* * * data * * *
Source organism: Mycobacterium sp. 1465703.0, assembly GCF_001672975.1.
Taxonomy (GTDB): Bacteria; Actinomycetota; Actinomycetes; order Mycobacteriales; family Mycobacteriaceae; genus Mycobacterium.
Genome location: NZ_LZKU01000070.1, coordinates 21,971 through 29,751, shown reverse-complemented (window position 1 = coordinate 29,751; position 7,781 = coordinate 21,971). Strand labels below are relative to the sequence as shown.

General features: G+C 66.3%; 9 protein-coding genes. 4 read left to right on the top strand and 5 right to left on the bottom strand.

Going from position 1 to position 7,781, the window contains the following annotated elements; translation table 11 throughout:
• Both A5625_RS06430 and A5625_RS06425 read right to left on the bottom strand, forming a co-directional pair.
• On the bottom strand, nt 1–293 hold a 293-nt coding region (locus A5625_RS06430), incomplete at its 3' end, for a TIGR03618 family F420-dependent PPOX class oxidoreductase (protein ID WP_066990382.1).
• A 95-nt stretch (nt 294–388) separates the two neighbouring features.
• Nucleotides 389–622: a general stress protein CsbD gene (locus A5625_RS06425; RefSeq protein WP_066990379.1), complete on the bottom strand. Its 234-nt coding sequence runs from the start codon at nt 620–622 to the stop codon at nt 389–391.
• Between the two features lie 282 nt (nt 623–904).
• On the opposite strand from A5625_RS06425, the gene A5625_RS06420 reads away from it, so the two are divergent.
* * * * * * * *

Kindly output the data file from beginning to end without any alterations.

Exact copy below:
Source organism: Mycobacterium sp. 1465703.0, assembly GCF_001672975.1.
Taxonomy (GTDB): Bacteria; Actinomycetota; Actinomycetes; order Mycobacteriales; family Mycobacteriaceae; genus Mycobacterium.
Genome location: NZ_LZKU01000070.1, coordinates 21,971 through 29,751, shown reverse-complemented (window position 1 = coordinate 29,751; position 7,781 = coordinate 21,971). Strand labels below are relative to the sequence as shown.

General features: G+C 66.3%; 9 protein-coding genes. 4 read left to right on the top strand and 5 right to left on the bottom strand.

Going from position 1 to position 7,781, the window contains the following annotated elements; translation table 11 throughout:
• Both A5625_RS06430 and A5625_RS06425 read right to left on the bottom strand, forming a co-directional pair.
• On the bottom strand, nt 1–293 hold a 293-nt coding region (locus A5625_RS06430), incomplete at its 3' end, for a TIGR03618 family F420-dependent PPOX class oxidoreductase (protein ID WP_066990382.1).
• A 95-nt stretch (nt 294–388) separates the two neighbouring features.
• Nucleotides 389–622: a general stress protein CsbD gene (locus A5625_RS06425; RefSeq protein WP_066990379.1), complete on the bottom strand. Its 234-nt coding sequence runs from the start codon at nt 620–622 to the stop codon at nt 389–391.
• Between the two features lie 282 nt (nt 623–904).
• On the opposite strand from A5625_RS06425, the gene A5625_RS06420 reads away from it, so the two are divergent.